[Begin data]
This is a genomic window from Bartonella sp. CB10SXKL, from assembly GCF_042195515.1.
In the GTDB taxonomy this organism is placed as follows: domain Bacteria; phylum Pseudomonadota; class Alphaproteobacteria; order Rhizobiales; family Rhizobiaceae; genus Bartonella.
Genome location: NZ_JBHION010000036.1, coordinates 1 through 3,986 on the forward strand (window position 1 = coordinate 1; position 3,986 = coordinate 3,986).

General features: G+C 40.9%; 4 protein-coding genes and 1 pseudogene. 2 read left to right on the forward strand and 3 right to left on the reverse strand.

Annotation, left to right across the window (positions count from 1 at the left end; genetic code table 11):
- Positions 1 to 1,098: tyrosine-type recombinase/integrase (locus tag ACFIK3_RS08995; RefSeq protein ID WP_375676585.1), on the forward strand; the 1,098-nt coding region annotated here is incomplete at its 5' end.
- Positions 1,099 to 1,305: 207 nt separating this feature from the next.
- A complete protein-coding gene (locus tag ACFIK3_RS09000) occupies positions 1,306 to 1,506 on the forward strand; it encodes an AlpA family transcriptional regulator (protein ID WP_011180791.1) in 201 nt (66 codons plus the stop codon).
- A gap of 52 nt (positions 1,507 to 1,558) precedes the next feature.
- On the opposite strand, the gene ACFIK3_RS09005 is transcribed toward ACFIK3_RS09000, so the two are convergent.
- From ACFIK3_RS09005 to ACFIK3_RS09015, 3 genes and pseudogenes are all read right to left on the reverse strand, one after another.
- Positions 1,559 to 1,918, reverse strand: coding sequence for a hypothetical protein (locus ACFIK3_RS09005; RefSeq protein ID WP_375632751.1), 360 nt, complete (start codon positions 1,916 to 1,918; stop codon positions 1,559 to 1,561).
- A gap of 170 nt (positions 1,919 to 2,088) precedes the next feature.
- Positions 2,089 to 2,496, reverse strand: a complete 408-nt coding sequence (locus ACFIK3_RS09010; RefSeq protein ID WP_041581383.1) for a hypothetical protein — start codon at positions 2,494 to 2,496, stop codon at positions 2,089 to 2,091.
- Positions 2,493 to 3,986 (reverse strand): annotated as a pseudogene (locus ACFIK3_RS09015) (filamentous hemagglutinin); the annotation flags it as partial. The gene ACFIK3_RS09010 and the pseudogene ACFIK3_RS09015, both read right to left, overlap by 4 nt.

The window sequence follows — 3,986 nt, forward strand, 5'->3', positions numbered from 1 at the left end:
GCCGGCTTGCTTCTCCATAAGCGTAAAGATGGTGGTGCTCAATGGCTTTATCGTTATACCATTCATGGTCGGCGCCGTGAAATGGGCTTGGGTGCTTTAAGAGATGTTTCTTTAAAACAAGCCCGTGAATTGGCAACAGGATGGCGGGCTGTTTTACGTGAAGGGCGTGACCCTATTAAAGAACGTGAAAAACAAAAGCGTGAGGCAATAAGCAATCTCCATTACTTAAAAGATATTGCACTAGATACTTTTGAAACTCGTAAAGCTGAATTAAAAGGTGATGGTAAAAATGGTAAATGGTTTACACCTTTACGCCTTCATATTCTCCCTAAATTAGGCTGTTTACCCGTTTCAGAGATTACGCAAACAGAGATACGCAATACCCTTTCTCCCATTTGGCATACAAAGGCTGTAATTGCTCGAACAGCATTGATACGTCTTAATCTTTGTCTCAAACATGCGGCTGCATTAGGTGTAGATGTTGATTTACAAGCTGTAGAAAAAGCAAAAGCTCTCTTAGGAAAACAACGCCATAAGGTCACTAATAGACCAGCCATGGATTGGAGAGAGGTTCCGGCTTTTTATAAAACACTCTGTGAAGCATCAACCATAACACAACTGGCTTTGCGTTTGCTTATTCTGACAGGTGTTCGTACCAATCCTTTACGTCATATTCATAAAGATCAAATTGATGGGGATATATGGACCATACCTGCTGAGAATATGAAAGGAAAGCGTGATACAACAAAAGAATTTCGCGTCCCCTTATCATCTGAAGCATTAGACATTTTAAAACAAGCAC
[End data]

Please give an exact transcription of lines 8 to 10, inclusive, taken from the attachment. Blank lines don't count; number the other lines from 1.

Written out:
- A complete protein-coding gene (locus tag ACFIK3_RS09000) occupies positions 1,306 to 1,506 on the forward strand; it encodes an AlpA family transcriptional regulator (protein ID WP_011180791.1) in 201 nt (66 codons plus the stop codon).
- A gap of 52 nt (positions 1,507 to 1,558) precedes the next feature.
- On the opposite strand, the gene ACFIK3_RS09005 is transcribed toward ACFIK3_RS09000, so the two are convergent.